History of the Indian flag
In the distant past, the Indian state was composed of fragmented principalities, which had their own flags. The single symbol created by the British was a red cloth with the British flag in the upper left corner and the coat of arms of British India on the right side. The flag lasted from 1858 to 1947.
Before the appearance of the modern version of the national flag, the appearance of the national symbol changed several times, which was associated with the political events of the time.
In 1906, one version of the flag was hoisted in the city of Calcutta. It was a three-striped flag: green on the top, yellow in the center, and red on the bottom of the cloth. You could also see an image of eight white lotus flowers on the top of the flag, the sun and the month on the bottom red stripe, and quotes from a poem in Indian on the central yellow background.
Two more flags appeared afterward. The first was painted orange, yellow and green. On the upper orange band were seven stars, which were associated with the sons of the god Brahma. At the bottom of the green background were the sun and the crescent with a star, with the citation in the center retained.
According to Indian beliefs, the sons of Brahma took part in the creation of the universe.
The second flag was a cloth of nine alternating strips of red and green, with white stars in the center in the form of a chain and the British national flag in the left corner. In addition, on the top right were a crescent moon and a star, and on the right side of the cloth was a black triangle.
A new draft of the state symbols was proposed in 1921. The canvas contained stripes of red and green colors, which symbolized the indigenous people of India and Muslims, respectively. Later Mahatma Gandhi suggested adding a white part on top, as a sign of the existence of other religious communities in the country, and a schematic image of a spinning wheel as a symbol of the progress of the republic.
In 1947, the symbol of the Indian National Congress was adopted as the basis of the new modern national flag. It was created by Pingali Venkaiah and presented at the regular session of the All India Committee, which was held in Bezwada in 1912. In 1931, on the initiative of Mahatma Gandhi, the image of a spinning wheel was added to the Indian tricolor, consisting of saffron, white and green.
Later, however, it was decided to remove the emblem and return the Dharmachakra wheel.
In the same year, August 15, India gained independence and rid itself of the influence of the British government.
Description of the flag of India
The flag of the Republic of India is a rectangular cloth with a 2:3 aspect ratio. The main background of the cloth is divided into three equal strips of different colors. The central part of the flag contains an image of a wheel, to which 24 spokes are added. The size of the round Ashoka Chakra emblem allows it to be placed without exceeding the white stripe.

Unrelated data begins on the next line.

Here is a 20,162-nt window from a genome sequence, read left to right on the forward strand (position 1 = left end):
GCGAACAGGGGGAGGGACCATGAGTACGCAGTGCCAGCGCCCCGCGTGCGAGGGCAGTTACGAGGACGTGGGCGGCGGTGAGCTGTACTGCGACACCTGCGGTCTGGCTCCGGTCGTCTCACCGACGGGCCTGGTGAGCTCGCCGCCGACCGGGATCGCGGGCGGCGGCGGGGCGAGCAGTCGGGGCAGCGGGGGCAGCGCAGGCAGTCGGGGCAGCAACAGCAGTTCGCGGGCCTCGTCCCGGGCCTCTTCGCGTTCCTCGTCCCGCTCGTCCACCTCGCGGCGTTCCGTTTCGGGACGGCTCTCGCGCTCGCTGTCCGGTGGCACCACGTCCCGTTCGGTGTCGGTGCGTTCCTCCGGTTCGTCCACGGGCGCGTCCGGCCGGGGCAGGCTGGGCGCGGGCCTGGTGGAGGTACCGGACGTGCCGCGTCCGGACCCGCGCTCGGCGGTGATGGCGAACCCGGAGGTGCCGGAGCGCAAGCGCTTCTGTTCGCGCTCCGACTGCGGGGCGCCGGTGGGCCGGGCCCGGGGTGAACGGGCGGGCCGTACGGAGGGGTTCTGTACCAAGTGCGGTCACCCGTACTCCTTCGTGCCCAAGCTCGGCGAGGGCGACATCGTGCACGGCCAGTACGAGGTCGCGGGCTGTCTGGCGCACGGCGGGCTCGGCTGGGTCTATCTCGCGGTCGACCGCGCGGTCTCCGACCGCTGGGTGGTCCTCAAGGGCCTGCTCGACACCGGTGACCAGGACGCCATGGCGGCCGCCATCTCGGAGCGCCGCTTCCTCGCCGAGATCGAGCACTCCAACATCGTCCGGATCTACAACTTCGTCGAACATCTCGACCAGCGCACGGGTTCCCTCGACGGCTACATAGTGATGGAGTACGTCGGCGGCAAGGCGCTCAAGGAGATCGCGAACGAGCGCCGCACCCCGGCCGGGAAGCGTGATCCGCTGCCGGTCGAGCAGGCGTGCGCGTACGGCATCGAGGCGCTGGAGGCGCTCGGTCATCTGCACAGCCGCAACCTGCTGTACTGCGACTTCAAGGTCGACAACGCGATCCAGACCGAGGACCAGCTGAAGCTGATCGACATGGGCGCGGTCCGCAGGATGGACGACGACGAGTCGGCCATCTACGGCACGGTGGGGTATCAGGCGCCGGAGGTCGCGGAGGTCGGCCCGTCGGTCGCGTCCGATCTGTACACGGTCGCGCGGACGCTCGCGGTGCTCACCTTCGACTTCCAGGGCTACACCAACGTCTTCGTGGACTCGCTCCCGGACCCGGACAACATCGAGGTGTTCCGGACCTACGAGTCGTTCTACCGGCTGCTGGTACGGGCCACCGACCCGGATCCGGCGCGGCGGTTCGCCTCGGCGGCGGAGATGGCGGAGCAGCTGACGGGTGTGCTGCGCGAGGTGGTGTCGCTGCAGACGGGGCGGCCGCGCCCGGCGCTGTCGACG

It is believed that the national symbols of the Republic of India can only be made from a special branded Indian khadi fabric. This material is handmade from cotton fibers. The use of other fabrics in the production of the flag is considered a crime and is punishable by imprisonment of up to 3 years and the payment of a fine.
Colours of the flag of India
The image of the national flag of India uses three main colors. The cloth is divided into strips of equal width, with the top one colored orange, the center one white, and the bottom one green. In the center of the flag there is a blue wheel on the white stripe.
Meaning of colors and flag symbol
When the national flag of India appeared in 1931, the meaning of the colors was slightly different from the modern interpretation. Orange or saffron was associated with the Indian population, the green stripe represented Muslims, while white was a symbol of truth and peace between people of different religions.
In the updated painting, however, the color saffron has come to represent self-sacrifice, courage and strength. Green represents the fertile lands of India, faith and successful production in the country. White has remained a symbol of truth, peace and purity. The dark blue color of the emblem represents the sea and the sky, and has an association with infinity.
The Dharmachakra wheel contains 24 spokes, which figuratively describes a day. At the same time, the symbol itself indicates the infinity of the circle of human life and its rebirths.
The Code of the Republic of India regulates the rules for the use of state symbols, describes the prohibitions on the use, as well as some provisions concerning the attitude of local residents to the flag:
- the flag may not serve as a drapery for the vehicle;
- may not be used as a garment, and the cloth must not touch water or the ground;
- The national symbol may not be decorated with flowers or garlands;
- No other flag may be placed higher than the national flag.
It is also customary for the state symbols to be raised at sunrise, so that the flag is visible until sunset in all weather conditions.
General information about India
|Official language||Hindi, English|
(INR, code 356)